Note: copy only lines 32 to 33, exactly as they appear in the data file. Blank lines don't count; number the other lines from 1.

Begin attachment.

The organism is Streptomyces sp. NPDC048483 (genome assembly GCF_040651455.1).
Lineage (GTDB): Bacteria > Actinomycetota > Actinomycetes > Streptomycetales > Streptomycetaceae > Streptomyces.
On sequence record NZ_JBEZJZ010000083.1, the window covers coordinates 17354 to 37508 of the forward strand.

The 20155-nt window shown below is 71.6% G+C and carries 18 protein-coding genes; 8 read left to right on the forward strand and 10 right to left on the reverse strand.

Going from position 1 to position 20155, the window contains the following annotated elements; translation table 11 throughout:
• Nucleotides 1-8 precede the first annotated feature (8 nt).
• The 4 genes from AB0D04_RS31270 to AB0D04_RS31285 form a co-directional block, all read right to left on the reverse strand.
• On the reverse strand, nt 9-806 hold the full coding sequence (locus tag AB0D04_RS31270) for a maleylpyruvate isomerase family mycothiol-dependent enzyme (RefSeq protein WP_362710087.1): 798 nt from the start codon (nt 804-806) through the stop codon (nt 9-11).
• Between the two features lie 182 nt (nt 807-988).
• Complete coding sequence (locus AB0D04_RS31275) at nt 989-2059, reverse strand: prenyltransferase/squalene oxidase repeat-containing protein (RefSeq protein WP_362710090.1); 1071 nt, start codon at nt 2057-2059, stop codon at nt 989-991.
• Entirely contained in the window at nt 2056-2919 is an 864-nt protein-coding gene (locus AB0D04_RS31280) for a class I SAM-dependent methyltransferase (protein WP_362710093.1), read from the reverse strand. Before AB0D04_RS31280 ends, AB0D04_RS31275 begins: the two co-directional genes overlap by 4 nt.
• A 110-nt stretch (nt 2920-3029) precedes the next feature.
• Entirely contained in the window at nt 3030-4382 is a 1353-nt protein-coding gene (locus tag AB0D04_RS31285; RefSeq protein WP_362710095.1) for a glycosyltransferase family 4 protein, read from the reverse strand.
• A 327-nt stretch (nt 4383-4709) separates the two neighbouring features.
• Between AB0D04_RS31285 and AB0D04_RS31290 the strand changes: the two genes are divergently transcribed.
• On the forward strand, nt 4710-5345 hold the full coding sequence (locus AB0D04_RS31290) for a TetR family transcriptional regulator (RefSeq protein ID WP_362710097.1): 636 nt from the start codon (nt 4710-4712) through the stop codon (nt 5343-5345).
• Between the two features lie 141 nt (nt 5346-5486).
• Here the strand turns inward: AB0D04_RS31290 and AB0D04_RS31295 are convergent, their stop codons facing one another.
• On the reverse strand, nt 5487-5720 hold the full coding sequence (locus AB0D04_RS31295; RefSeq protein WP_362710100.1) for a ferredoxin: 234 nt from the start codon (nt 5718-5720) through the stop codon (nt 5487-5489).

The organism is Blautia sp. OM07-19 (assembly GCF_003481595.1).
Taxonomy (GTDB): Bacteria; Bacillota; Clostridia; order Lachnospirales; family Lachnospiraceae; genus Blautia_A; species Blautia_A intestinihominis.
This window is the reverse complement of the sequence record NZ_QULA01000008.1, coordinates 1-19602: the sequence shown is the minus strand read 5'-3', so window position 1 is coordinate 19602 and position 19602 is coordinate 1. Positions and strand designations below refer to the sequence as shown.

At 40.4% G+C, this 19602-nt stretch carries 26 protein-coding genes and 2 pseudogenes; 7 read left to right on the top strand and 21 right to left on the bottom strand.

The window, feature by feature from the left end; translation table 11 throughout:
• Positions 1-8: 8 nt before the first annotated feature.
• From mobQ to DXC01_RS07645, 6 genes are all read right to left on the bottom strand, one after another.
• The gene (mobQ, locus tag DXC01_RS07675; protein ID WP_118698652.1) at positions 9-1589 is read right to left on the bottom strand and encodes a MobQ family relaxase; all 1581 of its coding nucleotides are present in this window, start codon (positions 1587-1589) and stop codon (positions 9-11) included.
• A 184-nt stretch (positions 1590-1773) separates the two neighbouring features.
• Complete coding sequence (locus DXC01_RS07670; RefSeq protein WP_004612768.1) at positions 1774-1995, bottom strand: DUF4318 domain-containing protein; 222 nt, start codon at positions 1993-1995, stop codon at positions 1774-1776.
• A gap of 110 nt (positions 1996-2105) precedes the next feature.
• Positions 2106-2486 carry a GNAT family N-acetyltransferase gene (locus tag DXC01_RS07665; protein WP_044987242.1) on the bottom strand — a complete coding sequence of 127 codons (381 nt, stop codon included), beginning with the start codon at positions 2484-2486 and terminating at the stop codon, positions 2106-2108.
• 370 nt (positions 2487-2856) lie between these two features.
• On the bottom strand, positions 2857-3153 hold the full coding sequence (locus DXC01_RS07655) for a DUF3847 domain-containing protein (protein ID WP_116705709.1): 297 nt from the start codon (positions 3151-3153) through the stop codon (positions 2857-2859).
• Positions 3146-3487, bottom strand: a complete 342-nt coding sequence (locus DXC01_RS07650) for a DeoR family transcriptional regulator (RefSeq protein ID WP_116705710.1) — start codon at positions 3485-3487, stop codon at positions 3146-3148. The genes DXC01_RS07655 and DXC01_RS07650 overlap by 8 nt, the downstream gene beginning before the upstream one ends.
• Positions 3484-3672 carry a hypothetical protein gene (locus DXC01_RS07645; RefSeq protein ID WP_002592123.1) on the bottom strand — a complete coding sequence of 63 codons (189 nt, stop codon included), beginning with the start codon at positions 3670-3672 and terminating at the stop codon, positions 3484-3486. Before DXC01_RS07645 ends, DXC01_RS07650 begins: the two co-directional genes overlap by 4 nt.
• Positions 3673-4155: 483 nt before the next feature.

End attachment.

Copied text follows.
• 370 nt (positions 2487-2856) lie between these two features.
• On the bottom strand, positions 2857-3153 hold the full coding sequence (locus DXC01_RS07655) for a DUF3847 domain-containing protein (protein ID WP_116705709.1): 297 nt from the start codon (positions 3151-3153) through the stop codon (positions 2857-2859).